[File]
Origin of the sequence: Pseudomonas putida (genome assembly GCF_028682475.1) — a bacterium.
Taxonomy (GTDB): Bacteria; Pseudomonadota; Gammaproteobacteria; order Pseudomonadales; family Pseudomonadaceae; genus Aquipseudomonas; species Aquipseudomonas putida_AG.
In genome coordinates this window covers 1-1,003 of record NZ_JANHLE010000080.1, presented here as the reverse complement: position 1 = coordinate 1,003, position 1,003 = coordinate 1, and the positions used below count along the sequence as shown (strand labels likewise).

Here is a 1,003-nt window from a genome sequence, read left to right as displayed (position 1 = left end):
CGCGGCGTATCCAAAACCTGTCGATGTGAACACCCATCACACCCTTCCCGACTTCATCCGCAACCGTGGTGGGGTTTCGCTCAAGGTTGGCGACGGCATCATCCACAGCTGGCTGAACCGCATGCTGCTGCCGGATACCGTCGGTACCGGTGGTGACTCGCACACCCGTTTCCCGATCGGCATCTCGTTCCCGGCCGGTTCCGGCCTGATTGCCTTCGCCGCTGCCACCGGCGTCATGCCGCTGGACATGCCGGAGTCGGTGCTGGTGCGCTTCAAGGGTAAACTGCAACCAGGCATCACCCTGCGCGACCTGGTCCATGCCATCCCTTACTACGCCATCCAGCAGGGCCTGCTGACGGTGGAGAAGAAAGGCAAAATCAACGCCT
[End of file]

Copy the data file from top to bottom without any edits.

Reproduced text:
Origin of the sequence: Pseudomonas putida (genome assembly GCF_028682475.1) — a bacterium.
Taxonomy (GTDB): Bacteria; Pseudomonadota; Gammaproteobacteria; order Pseudomonadales; family Pseudomonadaceae; genus Aquipseudomonas; species Aquipseudomonas putida_AG.
In genome coordinates this window covers 1-1,003 of record NZ_JANHLE010000080.1, presented here as the reverse complement: position 1 = coordinate 1,003, position 1,003 = coordinate 1, and the positions used below count along the sequence as shown (strand labels likewise).

Here is a 1,003-nt window from a genome sequence, read left to right as displayed (position 1 = left end):
CGCGGCGTATCCAAAACCTGTCGATGTGAACACCCATCACACCCTTCCCGACTTCATCCGCAACCGTGGTGGGGTTTCGCTCAAGGTTGGCGACGGCATCATCCACAGCTGGCTGAACCGCATGCTGCTGCCGGATACCGTCGGTACCGGTGGTGACTCGCACACCCGTTTCCCGATCGGCATCTCGTTCCCGGCCGGTTCCGGCCTGATTGCCTTCGCCGCTGCCACCGGCGTCATGCCGCTGGACATGCCGGAGTCGGTGCTGGTGCGCTTCAAGGGTAAACTGCAACCAGGCATCACCCTGCGCGACCTGGTCCATGCCATCCCTTACTACGCCATCCAGCAGGGCCTGCTGACGGTGGAGAAGAAAGGCAAAATCAACGCCT